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Hence the admonition, “Let us draw near with a true heart, in full assurance of faith, having our hearts sprinkled from an evil conscience. Let us hold the profession of our faith without wavering (for He is faithful that promised). (Heb. x. 22, 23).
When we examine ourselves, and find that we have new desires for goodness, a new love for God, a new love for man, a new disposition to be useful to man; that our actions flow from new and higher motives; that we measure ourselves more strictly, judge ourselves more severely; that we have deeper regret and remorse when we sin ; that we shun more earnestly all that we know to be evil, and because it is a sin in the sight of God; that we seek to do good, not merely because it is profitable to ourselves, but because it is the will of our Heavenly Father; that we have a deeper reverence for all Divine things, a more serious disposition to learn Divine truths, and to apply them to our conduct; that we taste a deeper and purer joy, a richer peace, an increasing trust in the Divine Providence; that we feel a fuller submission, and willingness to submit ourselves in all things to the will of the Lord ; that the service of the Lord grows more congenial to our own souls; that we have more power to conquer the besetting sins of our past life; that evil becomes more distasteful to us, that it becomes even hateful to us, while goodness grows to be more joy-inspiring and delightful,—then we can have confidence, and feel assured that the Lord is working in us in order to bring us to the full consciousness of spiritual life. The budding of the tree is a proof that the tree is living. Its putting forth good fruit is the proof that its life is healthy and good. We know that without the Lord's help we can do nothing. If we can trace growth and progress in ourselves, we may know that it is of the Lord, and that it is the pledge that we are accepted by Him.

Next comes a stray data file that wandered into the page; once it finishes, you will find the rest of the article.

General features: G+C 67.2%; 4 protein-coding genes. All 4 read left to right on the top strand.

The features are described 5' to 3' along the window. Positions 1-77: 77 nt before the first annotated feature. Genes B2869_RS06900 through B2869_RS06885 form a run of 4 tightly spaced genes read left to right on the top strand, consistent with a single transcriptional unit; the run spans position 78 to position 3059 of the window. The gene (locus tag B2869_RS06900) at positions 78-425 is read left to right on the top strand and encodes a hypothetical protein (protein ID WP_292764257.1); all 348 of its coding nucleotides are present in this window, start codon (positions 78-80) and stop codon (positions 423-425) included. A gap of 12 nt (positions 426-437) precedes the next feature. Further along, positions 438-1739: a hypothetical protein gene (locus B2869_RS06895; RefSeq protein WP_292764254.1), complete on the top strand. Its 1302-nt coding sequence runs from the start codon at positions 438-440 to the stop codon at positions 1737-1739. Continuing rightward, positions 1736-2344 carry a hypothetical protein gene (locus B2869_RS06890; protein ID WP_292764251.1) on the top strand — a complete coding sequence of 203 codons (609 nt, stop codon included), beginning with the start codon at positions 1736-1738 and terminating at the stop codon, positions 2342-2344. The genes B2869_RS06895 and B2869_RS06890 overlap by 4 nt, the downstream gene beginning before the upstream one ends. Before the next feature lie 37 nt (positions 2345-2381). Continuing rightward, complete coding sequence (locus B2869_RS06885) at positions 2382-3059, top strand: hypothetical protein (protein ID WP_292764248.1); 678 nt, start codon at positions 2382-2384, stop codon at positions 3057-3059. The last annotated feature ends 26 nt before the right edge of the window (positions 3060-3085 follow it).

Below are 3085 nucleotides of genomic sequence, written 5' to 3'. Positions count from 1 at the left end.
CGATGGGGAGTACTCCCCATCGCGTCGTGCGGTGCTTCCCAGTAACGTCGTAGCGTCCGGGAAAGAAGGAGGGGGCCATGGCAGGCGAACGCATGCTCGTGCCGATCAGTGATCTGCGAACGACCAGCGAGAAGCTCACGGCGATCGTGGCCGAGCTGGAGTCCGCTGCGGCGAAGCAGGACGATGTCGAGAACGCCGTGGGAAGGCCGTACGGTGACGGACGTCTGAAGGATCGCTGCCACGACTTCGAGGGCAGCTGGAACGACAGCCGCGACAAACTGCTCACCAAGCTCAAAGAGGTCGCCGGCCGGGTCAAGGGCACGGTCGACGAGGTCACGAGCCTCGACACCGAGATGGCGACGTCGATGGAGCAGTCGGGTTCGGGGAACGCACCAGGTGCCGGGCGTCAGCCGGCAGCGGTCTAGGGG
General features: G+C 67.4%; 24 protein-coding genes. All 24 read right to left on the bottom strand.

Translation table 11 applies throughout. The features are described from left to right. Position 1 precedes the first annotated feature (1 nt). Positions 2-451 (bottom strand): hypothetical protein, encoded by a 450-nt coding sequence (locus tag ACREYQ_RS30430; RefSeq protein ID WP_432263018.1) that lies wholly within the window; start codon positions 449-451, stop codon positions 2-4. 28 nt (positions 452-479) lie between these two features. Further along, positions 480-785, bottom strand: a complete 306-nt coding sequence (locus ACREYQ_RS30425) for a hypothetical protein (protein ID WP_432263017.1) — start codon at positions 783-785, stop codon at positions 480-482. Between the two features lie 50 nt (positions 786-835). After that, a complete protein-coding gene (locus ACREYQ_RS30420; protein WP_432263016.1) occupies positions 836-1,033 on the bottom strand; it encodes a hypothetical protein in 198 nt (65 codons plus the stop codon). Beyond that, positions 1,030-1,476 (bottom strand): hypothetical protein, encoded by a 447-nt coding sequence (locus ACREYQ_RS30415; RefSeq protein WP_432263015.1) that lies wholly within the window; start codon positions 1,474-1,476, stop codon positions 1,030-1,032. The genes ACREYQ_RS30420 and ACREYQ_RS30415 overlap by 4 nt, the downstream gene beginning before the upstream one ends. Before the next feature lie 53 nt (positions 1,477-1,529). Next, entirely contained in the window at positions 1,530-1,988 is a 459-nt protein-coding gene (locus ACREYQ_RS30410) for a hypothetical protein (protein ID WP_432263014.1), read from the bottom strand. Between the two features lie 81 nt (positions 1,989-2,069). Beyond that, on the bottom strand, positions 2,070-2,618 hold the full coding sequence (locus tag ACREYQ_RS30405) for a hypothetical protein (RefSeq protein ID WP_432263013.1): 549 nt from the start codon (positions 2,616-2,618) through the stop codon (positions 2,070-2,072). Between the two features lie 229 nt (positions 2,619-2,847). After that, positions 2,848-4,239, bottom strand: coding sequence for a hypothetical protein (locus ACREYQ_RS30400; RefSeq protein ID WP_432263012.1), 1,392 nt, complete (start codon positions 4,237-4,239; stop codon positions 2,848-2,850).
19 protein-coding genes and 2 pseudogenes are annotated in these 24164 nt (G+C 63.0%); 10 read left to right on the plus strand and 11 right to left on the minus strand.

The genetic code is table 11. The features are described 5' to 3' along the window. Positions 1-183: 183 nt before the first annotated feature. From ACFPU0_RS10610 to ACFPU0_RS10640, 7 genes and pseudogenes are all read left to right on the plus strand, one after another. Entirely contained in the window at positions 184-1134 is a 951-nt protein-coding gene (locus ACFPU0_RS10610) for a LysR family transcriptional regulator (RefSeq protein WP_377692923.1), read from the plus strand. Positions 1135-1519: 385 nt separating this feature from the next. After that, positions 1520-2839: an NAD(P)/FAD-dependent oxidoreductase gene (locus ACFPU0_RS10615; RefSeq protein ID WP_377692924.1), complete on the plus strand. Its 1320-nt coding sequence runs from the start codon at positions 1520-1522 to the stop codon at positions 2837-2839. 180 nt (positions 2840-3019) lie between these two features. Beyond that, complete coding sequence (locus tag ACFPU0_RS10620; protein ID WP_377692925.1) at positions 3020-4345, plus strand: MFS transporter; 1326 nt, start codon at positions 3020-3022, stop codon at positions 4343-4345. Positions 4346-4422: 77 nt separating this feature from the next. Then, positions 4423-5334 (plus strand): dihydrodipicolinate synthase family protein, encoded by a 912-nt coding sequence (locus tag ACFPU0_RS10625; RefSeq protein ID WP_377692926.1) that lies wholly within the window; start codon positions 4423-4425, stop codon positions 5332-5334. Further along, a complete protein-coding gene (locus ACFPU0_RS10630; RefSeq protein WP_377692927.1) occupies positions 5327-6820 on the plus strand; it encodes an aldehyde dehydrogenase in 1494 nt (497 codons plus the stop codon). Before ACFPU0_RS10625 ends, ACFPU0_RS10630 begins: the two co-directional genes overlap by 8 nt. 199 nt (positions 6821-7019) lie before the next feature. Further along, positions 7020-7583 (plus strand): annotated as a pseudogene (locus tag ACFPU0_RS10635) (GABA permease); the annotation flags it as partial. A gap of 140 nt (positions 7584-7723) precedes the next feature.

Yet observe, how faint is the line which separates this testimony of conscience, this indirect inference, drawn from what we know of ourselves, from the direct witness of the Spirit in our consciousness. John says, “We know that we have passed from death unto life, because we love the brethren.
Let us not love in word, neither in tongue, but in deed and in truth. And hereby we know that we are of the truth, and shall assure our hearts before Him. If our heart condemn us not, then have we confidence toward God” (1 John iii. 14, 18, 19, 21). The testimony to us that we have passed from death unto life is our consciousness that we love the brethren. This witness is our consciousness of love ; the undeniable inference to be drawn from it is that we have passed from death unto life. We are to examine our conscious
ness of what we are, and of what we do, so as to assure ourselves that we are of the truth. The noncondemnation of ourselves by our moral consciousness inspires us with confidence toward God. The conscience itself is only one part of our consciousness. It is our consciousness of our own life, as tested by our knowledge of what is right and good that is, in regard to moral and spiritual laws of conduct.